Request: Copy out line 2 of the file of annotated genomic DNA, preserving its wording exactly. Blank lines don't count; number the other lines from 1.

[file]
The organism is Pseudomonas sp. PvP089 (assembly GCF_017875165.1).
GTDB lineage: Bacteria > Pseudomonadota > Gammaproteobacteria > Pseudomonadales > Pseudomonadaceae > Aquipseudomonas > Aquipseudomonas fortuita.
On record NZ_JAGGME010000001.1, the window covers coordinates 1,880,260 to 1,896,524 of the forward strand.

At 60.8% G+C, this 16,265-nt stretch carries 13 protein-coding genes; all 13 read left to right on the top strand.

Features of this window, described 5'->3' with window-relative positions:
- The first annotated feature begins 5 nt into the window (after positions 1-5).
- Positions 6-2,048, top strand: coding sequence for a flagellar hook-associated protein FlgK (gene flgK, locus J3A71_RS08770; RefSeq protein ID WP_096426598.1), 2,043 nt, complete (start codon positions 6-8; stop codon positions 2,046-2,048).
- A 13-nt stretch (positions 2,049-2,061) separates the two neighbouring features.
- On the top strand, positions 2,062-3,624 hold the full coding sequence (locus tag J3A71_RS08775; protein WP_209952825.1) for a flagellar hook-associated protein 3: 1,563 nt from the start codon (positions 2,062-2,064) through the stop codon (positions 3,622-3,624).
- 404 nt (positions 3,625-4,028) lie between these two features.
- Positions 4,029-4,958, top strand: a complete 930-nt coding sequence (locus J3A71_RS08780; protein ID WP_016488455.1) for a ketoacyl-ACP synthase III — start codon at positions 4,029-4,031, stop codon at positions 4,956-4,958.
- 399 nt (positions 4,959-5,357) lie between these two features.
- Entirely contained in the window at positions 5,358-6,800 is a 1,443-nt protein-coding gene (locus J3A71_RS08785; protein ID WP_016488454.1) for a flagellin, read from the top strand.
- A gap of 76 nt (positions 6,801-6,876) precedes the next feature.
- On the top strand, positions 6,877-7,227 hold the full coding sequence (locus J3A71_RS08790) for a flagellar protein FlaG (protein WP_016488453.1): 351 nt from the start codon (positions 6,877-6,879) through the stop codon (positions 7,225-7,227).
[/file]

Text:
GTDB lineage: Bacteria > Pseudomonadota > Gammaproteobacteria > Pseudomonadales > Pseudomonadaceae > Aquipseudomonas > Aquipseudomonas fortuita.